Forgive me if I don’t join the nation - I mean bandwagon - in congratulating Leicester City on their Premier League title success.
I’ll put my cards on the table, I’m a Forest fan and I grew up disliking Leicester just as much as our fierce rivals Derby County.
But it’s not so much this which is making me see red.
No, it’s the so-called experts, pundits and media men - mainly Sky Sports presenters - who claim the Foxes fairy tale is the greatest sports story of them all.
Don’t get me wrong, Leicester deserve all the plaudits they are getting, but their success has to be put into context of past glories.
Manchester United winning the European Cup 10 years after the Munich disaster is arguably better; Bob Champion winning the 1981 Grand National on Aldaniti after overcoming cancer is too and, of course, what about my own miracle men, Forest, who went from Second Division also-rans to two-time European Champions in just over 36 months?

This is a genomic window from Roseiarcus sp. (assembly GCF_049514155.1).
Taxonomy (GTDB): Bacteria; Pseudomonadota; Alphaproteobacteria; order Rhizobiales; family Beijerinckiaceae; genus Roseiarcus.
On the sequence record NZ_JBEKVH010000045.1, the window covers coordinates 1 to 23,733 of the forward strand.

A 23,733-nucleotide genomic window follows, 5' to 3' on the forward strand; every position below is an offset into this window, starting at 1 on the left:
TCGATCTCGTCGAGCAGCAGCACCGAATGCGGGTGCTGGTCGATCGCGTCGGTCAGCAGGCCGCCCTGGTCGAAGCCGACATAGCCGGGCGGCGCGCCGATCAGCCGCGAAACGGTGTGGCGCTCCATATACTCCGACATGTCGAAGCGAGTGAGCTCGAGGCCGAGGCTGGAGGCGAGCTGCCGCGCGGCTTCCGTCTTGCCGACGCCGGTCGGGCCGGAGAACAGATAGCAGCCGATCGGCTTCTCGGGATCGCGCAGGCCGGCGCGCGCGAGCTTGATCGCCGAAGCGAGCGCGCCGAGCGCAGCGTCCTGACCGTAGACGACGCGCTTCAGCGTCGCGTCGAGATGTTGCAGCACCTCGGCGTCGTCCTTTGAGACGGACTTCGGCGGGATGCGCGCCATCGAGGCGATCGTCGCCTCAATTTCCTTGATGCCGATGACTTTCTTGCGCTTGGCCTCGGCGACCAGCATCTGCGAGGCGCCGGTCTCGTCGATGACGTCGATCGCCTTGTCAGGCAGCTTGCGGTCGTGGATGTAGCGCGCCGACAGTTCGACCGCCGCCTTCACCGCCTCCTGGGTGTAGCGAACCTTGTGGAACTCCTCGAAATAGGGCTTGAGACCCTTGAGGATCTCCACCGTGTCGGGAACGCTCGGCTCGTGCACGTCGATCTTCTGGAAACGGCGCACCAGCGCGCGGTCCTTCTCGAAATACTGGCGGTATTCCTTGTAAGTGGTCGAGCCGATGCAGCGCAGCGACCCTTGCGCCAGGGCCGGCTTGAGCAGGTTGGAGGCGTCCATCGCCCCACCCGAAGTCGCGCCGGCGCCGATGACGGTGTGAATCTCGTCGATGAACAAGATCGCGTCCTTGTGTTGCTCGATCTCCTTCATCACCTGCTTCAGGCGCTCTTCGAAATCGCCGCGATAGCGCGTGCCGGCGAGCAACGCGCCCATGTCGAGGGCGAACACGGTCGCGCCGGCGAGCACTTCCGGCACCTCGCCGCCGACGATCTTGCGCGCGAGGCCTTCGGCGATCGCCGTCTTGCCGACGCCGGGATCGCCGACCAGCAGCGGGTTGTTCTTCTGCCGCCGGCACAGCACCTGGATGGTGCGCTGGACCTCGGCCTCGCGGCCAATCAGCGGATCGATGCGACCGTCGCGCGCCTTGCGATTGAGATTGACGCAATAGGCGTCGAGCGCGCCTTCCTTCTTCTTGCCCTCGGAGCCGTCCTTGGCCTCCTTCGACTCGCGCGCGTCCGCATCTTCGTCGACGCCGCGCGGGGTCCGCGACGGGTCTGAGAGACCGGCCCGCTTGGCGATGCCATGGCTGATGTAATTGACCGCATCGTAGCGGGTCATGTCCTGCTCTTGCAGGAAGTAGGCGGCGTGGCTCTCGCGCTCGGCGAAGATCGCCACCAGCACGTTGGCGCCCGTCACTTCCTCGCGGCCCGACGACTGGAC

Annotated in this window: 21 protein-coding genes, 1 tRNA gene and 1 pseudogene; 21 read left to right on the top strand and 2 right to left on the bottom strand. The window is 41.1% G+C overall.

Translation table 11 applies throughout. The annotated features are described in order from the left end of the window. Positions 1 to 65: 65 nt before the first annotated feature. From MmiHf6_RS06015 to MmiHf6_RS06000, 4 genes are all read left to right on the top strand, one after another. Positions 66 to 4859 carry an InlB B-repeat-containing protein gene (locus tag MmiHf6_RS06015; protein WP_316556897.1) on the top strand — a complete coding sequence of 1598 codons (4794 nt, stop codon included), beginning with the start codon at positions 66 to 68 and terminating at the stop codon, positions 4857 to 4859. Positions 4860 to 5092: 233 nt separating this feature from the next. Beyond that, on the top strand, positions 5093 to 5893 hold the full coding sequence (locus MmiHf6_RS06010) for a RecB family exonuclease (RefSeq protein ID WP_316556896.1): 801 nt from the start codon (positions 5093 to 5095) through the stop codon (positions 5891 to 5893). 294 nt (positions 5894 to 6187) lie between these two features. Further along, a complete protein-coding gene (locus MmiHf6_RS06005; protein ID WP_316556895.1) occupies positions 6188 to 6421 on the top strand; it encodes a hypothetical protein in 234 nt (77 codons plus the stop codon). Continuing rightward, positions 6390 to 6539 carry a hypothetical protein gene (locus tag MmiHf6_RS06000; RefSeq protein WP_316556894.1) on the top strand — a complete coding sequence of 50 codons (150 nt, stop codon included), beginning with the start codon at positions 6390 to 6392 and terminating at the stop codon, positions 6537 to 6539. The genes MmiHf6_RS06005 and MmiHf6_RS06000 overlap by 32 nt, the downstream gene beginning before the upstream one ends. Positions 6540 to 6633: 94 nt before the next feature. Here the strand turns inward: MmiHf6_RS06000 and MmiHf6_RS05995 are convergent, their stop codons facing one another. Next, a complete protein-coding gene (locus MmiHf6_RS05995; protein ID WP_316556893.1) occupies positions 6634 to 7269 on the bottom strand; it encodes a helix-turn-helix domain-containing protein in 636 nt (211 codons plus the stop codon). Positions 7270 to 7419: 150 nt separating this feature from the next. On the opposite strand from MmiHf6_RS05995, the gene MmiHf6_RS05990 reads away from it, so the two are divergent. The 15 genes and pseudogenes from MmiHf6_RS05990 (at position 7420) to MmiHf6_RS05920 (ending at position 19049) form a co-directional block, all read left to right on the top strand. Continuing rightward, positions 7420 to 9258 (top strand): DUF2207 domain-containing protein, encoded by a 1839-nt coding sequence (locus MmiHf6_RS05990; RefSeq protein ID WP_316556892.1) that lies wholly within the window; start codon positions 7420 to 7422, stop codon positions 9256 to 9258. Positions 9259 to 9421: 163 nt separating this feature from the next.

There’s also the story of F1 driver Niki Lauda who suffered severe burns during the 1976 German Grand Prix and came close to death after inhaling toxic fumes.
Six weeks later he was back racing and won the World Championship the following season.
All are great stories, as is Leicester’s, but for those describing Jamie Vardy and his pals as the greatest ever - please do me a favour.
No, this is yet another example of people subscribing to the view that football began in 1992 when Sky Sports started bankrolling the so-called “beautiful game”.
Everything else in the sporting world pre-1992 appears to have been airbrushed from history.
So, while it’s great for football that a team like Leicester has broken the dominance of the so-called ‘big four’, please do not tell me it’s the greatest sports story of them all - because it isn’t.
If the Foxes go on to win the Champions League next season (or the following season, like Forest), then I may entertain the idea that Leicester City Football Club’s achievements are the greatest ever.
Until then, no . . .